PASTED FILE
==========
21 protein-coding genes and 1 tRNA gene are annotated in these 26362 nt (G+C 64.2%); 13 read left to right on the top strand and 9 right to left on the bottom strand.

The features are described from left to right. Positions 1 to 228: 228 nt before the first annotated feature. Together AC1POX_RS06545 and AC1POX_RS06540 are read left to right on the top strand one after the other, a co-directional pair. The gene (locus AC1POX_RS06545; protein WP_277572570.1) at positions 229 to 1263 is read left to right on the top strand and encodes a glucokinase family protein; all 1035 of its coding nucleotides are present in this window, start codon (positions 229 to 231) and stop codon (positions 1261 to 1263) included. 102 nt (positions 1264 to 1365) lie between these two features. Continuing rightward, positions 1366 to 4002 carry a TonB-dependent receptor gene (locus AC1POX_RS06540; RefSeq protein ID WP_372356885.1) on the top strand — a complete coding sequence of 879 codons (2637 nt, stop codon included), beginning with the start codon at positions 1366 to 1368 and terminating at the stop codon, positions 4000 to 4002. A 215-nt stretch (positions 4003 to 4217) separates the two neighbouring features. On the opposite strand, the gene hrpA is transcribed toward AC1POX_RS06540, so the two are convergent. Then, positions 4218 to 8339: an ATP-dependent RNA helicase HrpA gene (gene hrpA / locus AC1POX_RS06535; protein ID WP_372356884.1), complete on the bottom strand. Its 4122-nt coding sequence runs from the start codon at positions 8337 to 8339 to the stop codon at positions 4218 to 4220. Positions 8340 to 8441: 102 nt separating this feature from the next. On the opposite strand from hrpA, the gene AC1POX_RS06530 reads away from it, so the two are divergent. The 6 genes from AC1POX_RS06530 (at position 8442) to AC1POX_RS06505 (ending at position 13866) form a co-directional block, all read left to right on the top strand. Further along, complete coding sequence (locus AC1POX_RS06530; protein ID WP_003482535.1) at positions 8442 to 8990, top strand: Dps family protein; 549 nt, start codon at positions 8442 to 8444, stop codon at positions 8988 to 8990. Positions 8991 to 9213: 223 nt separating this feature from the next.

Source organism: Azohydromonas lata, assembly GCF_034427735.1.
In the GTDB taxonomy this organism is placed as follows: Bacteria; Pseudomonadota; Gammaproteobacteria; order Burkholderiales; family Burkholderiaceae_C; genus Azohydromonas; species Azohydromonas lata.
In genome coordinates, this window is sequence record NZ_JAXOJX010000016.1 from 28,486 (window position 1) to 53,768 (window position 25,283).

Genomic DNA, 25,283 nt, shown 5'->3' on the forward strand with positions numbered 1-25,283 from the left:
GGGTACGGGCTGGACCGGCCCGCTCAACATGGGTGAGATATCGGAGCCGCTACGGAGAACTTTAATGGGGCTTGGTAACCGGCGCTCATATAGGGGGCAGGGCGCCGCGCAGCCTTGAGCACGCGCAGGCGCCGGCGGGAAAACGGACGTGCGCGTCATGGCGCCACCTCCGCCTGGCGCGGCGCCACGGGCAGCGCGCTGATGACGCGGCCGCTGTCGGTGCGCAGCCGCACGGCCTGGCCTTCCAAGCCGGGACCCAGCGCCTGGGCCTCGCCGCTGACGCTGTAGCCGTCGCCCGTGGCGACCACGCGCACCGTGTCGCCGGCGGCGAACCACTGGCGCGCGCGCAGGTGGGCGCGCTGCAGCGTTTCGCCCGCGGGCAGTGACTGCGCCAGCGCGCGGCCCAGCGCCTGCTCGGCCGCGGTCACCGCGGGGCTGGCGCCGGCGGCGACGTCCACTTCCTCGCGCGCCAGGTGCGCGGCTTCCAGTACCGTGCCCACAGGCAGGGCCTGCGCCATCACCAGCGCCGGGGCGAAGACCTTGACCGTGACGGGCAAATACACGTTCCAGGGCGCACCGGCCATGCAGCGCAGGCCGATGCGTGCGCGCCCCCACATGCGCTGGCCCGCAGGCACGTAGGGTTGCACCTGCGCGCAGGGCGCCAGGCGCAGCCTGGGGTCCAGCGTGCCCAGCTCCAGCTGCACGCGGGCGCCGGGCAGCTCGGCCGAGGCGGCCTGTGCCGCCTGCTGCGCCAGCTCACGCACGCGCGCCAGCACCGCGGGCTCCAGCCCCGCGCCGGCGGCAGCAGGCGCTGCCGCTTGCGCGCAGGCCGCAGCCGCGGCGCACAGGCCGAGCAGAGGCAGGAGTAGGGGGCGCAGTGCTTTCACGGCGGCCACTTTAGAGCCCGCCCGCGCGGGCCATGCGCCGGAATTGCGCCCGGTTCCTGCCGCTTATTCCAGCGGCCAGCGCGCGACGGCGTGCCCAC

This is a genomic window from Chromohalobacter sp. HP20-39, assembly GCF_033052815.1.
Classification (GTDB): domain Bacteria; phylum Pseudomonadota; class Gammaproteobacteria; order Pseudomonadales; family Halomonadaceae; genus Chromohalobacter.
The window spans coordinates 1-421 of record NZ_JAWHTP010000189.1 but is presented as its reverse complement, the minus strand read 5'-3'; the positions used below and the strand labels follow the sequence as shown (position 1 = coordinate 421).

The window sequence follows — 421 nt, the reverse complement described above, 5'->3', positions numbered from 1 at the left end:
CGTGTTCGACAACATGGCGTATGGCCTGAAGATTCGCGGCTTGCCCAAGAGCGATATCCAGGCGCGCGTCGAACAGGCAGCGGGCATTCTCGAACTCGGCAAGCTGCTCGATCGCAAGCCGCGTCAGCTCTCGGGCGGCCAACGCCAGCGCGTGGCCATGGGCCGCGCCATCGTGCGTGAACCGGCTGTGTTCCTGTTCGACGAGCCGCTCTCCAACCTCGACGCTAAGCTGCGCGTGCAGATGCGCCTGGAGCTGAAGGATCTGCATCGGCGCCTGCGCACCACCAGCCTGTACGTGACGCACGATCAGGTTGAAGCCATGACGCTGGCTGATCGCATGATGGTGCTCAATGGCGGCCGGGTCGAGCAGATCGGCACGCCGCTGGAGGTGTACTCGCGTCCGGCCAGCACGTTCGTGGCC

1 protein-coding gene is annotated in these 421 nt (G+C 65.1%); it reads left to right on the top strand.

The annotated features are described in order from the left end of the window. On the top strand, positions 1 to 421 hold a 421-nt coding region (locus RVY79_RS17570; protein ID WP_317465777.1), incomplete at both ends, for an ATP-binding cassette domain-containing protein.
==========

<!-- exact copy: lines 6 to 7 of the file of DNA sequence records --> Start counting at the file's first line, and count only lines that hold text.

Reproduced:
Genomic DNA, 25,283 nt, shown 5'->3' on the forward strand with positions numbered 1-25,283 from the left:
GGGTACGGGCTGGACCGGCCCGCTCAACATGGGTGAGATATCGGAGCCGCTACGGAGAACTTTAATGGGGCTTGGTAACCGGCGCTCATATAGGGGGCAGGGCGCCGCGCAGCCTTGAGCACGCGCAGGCGCCGGCGGGAAAACGGACGTGCGCGTCATGGCGCCACCTCCGCCTGGCGCGGCGCCACGGGCAGCGCGCTGATGACGCGGCCGCTGTCGGTGCGCAGCCGCACGGCCTGGCCTTCCAAGCCGGGACCCAGCGCCTGGGCCTCGCCGCTGACGCTGTAGCCGTCGCCCGTGGCGACCACGCGCACCGTGTCGCCGGCGGCGAACCACTGGCGCGCGCGCAGGTGGGCGCGCTGCAGCGTTTCGCCCGCGGGCAGTGACTGCGCCAGCGCGCGGCCCAGCGCCTGCTCGGCCGCGGTCACCGCGGGGCTGGCGCCGGCGGCGACGTCCACTTCCTCGCGCGCCAGGTGCGCGGCTTCCAGTACCGTGCCCACAGGCAGGGCCTGCGCCATCACCAGCGCCGGGGCGAAGACCTTGACCGTGACGGGCAAATACACGTTCCAGGGCGCACCGGCCATGCAGCGCAGGCCGATGCGTGCGCGCCCCCACATGCGCTGGCCCGCAGGCACGTAGGGTTGCACCTGCGCGCAGGGCGCCAGGCGCAGCCTGGGGTCCAGCGTGCCCAGCTCCAGCTGCACGCGGGCGCCGGGCAGCTCGGCCGAGGCGGCCTGTGCCGCCTGCTGCGCCAGCTCACGCACGCGCGCCAGCACCGCGGGCTCCAGCCCCGCGCCGGCGGCAGCAGGCGCTGCCGCTTGCGCGCAGGCCGCAGCCGCGGCGCACAGGCCGAGCAGAGGCAGGAGTAGGGGGCGCAGTGCTTTCACGGCGGCCACTTTAGAGCCCGCCCGCGCGGGCCATGCGCCGGAATTGCGCCCGGTTCCTGCCGCTTATTCCAGCGGCCAGCGCGCGACGGCGTGCCCAC